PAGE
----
Some international observers also commented on the Vietnam’s medium-term outlook in the next five years that Vietnam will continue to be one of the fastest growing emerging markets in Asia. The expected drivers are that Vietnam has a relatively large workforce with qualifications being improved compared to other competitors in Southeast Asia in addition to having relatively low labour costs.

Capital expenditure is expected to increase rapidly, indicating that multinational companies will continue to pour capital into Vietnam while the government will continue to spend on infrastructure. Vietnam is also an attractive destination when companies consider moving production lines to Asian countries.

In addition, Vietnam will also benefit from the growing network of Free Trade Agreements (FTAs) and the Regional Comprehensive Economic Partnership Agreement (RCEP) effective from January 1, 2022.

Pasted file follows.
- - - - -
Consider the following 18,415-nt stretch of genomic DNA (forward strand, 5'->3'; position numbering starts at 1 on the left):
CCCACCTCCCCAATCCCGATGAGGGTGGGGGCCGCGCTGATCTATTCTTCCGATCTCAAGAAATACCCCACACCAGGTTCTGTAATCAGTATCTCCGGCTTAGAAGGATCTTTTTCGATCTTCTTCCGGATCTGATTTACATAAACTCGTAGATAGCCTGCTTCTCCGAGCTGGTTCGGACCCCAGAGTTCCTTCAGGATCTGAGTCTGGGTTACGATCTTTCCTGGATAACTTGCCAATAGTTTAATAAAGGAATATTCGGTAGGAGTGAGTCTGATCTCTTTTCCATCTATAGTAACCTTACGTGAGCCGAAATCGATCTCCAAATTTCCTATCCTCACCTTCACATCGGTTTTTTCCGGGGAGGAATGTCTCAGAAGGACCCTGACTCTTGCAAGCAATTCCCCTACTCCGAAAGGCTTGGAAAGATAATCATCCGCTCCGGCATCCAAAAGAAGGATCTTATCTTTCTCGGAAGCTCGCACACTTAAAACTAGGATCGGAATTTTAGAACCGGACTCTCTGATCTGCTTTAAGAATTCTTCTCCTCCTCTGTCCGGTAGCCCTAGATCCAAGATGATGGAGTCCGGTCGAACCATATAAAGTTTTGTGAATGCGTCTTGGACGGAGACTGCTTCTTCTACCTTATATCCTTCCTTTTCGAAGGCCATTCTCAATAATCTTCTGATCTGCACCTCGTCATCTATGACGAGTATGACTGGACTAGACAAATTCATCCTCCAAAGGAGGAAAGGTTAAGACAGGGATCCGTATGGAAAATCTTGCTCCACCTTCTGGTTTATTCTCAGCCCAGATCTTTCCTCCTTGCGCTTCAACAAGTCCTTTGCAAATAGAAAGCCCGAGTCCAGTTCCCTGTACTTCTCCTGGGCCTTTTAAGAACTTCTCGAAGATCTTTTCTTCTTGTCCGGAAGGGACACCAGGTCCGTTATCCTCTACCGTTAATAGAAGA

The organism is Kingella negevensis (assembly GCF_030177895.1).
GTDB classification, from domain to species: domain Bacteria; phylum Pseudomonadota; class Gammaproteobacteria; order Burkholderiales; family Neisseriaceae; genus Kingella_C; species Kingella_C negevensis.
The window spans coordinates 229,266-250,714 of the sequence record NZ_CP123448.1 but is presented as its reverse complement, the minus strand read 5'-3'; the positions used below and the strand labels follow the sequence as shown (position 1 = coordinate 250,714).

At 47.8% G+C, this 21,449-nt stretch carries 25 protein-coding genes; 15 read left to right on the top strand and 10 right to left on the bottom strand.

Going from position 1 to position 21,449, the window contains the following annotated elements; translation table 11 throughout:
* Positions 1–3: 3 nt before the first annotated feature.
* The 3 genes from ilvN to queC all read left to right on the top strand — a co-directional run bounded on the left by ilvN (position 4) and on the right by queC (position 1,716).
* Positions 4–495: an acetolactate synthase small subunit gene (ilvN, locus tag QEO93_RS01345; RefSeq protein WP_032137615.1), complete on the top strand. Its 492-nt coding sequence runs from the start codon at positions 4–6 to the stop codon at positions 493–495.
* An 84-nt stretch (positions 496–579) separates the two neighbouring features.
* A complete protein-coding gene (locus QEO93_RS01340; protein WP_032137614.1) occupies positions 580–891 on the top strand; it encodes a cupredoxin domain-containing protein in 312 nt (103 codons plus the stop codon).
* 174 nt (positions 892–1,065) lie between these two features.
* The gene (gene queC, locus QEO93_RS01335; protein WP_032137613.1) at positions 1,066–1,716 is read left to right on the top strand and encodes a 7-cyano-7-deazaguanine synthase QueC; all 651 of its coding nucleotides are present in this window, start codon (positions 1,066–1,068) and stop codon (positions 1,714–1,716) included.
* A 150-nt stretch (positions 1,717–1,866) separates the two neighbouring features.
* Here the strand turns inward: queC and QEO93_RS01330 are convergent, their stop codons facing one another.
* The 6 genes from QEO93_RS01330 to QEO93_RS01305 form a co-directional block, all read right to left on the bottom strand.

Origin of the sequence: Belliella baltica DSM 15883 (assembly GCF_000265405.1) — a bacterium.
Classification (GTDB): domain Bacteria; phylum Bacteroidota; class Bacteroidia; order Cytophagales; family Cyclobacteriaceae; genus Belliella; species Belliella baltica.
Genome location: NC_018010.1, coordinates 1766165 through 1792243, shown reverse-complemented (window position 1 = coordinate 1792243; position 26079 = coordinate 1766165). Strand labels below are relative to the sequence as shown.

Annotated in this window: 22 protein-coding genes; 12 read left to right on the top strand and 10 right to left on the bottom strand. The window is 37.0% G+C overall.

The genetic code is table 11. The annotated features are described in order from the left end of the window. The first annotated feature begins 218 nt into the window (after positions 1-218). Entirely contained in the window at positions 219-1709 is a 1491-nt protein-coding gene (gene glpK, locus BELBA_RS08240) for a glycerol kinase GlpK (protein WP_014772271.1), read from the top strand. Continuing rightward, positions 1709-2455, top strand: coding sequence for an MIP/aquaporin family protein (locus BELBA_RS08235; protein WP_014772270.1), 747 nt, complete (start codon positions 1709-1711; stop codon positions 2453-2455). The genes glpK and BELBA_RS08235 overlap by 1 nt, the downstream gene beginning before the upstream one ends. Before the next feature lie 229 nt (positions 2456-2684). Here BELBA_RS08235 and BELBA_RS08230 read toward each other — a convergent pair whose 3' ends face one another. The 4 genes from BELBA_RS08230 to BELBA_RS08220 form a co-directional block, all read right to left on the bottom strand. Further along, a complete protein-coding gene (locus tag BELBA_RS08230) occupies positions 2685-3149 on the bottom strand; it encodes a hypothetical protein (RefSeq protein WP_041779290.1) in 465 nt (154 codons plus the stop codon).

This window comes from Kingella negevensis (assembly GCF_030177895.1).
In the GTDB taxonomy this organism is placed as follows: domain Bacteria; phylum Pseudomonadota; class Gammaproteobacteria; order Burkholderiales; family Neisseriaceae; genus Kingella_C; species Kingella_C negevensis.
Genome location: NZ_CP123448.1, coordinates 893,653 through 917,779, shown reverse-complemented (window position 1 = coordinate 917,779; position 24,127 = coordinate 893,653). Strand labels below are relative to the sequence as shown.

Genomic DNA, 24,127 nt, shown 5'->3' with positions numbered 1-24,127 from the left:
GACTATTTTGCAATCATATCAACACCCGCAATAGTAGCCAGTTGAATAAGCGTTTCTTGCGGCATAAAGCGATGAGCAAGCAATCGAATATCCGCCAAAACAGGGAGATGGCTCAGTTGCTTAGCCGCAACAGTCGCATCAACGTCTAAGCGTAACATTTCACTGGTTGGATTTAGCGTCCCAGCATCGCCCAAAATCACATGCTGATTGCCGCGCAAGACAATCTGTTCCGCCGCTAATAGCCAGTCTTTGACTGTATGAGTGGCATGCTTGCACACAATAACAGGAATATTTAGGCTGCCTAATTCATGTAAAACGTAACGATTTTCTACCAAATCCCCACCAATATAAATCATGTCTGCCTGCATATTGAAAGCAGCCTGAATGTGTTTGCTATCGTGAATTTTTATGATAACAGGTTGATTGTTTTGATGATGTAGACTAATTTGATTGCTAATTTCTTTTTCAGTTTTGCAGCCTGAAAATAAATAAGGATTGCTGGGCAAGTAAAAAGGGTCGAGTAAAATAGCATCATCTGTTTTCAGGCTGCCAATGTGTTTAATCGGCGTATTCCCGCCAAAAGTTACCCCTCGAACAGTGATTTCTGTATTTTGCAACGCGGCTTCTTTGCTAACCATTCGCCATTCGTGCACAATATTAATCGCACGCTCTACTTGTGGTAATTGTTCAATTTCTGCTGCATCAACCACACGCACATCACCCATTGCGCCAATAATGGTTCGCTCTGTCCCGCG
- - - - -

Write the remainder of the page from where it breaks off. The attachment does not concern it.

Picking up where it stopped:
The Vietnam Institute for Economic and Policy Research (VEPR) proposed a scenario that if the pandemic re-emerges, resulting in the closure of production in some localities, then labour shortage may occur accompanied with high costs and shrink in many sectors, especially the agriculture sector. Accordingly, the extent of the impact of COVID-19 on the agro-forestry-fishery, manufacturing, and service sectors will be more severe than at present.

Economist Pham The Anh said that the serious economic downturn in the third quarter of 2021 with heavy socio-economic consequences will take a long time to overcome. High cost-push inflation is a risk that needs to be closely watched, and any monetary easing requires extreme caution.

Economist Can Van Luc said that, the non-performing loans of the banking system increased to about 2.3% by the end of 2021, while non-performing loans including bad debts sold to Vietnam Asset Management Company (VAMC) and restructured debts are forecast at over 7% for 2022.

In general, experts agree that the prospect of economic recovery depends greatly on the strategy to deal with the pandemic in the near future because the support packages are still limited. In the current context, Vietnam may temporarily accept a higher-than-normal budget deficit to support social security and businesses to resume production. However, once the pandemic is over, fiscal disciplines need to be strictly adhered to in order to avoid long-term fiscal and public debt risks.